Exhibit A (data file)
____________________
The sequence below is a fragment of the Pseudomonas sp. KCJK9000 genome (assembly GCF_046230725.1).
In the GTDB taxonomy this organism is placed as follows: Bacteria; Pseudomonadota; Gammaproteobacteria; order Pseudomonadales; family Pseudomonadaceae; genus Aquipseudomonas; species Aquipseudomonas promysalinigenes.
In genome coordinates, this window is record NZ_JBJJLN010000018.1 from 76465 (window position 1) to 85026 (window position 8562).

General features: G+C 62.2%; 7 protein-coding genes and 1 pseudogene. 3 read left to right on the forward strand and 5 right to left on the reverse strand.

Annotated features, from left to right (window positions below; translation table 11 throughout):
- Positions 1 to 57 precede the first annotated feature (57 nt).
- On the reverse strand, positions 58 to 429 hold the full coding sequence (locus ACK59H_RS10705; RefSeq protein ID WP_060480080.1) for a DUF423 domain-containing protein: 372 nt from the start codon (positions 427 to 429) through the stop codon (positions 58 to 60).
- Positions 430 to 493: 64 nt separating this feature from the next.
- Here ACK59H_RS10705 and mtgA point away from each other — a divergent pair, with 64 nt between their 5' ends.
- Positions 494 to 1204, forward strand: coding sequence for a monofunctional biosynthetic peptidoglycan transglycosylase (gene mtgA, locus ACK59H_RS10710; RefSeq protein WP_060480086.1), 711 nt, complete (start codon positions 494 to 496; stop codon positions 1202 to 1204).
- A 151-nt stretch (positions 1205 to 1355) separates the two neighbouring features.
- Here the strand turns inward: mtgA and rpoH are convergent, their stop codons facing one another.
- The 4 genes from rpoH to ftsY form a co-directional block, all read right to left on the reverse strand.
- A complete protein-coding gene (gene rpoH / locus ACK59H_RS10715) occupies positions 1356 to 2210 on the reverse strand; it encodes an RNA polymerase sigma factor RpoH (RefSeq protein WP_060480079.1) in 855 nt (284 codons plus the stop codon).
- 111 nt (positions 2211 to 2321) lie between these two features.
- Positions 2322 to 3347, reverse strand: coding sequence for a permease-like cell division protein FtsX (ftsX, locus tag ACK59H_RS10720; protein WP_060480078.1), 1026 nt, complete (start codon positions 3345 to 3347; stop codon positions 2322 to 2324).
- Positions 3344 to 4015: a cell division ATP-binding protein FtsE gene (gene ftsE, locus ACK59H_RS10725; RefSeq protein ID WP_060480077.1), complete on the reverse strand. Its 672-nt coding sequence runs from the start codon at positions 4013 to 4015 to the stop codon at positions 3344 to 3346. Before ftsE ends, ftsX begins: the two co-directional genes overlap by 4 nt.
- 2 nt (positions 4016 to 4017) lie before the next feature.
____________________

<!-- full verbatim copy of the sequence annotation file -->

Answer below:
The sequence below is a fragment of the Pseudomonas sp. KCJK9000 genome (assembly GCF_046230725.1).
In the GTDB taxonomy this organism is placed as follows: Bacteria; Pseudomonadota; Gammaproteobacteria; order Pseudomonadales; family Pseudomonadaceae; genus Aquipseudomonas; species Aquipseudomonas promysalinigenes.
In genome coordinates, this window is record NZ_JBJJLN010000018.1 from 76465 (window position 1) to 85026 (window position 8562).

General features: G+C 62.2%; 7 protein-coding genes and 1 pseudogene. 3 read left to right on the forward strand and 5 right to left on the reverse strand.

Annotated features, from left to right (window positions below; translation table 11 throughout):
- Positions 1 to 57 precede the first annotated feature (57 nt).
- On the reverse strand, positions 58 to 429 hold the full coding sequence (locus ACK59H_RS10705; RefSeq protein ID WP_060480080.1) for a DUF423 domain-containing protein: 372 nt from the start codon (positions 427 to 429) through the stop codon (positions 58 to 60).
- Positions 430 to 493: 64 nt separating this feature from the next.
- Here ACK59H_RS10705 and mtgA point away from each other — a divergent pair, with 64 nt between their 5' ends.
- Positions 494 to 1204, forward strand: coding sequence for a monofunctional biosynthetic peptidoglycan transglycosylase (gene mtgA, locus ACK59H_RS10710; RefSeq protein WP_060480086.1), 711 nt, complete (start codon positions 494 to 496; stop codon positions 1202 to 1204).
- A 151-nt stretch (positions 1205 to 1355) separates the two neighbouring features.
- Here the strand turns inward: mtgA and rpoH are convergent, their stop codons facing one another.
- The 4 genes from rpoH to ftsY form a co-directional block, all read right to left on the reverse strand.
- A complete protein-coding gene (gene rpoH / locus ACK59H_RS10715) occupies positions 1356 to 2210 on the reverse strand; it encodes an RNA polymerase sigma factor RpoH (RefSeq protein WP_060480079.1) in 855 nt (284 codons plus the stop codon).
- 111 nt (positions 2211 to 2321) lie between these two features.
- Positions 2322 to 3347, reverse strand: coding sequence for a permease-like cell division protein FtsX (ftsX, locus tag ACK59H_RS10720; protein WP_060480078.1), 1026 nt, complete (start codon positions 3345 to 3347; stop codon positions 2322 to 2324).
- Positions 3344 to 4015: a cell division ATP-binding protein FtsE gene (gene ftsE, locus ACK59H_RS10725; RefSeq protein ID WP_060480077.1), complete on the reverse strand. Its 672-nt coding sequence runs from the start codon at positions 4013 to 4015 to the stop codon at positions 3344 to 3346. Before ftsE ends, ftsX begins: the two co-directional genes overlap by 4 nt.
- 2 nt (positions 4016 to 4017) lie before the next feature.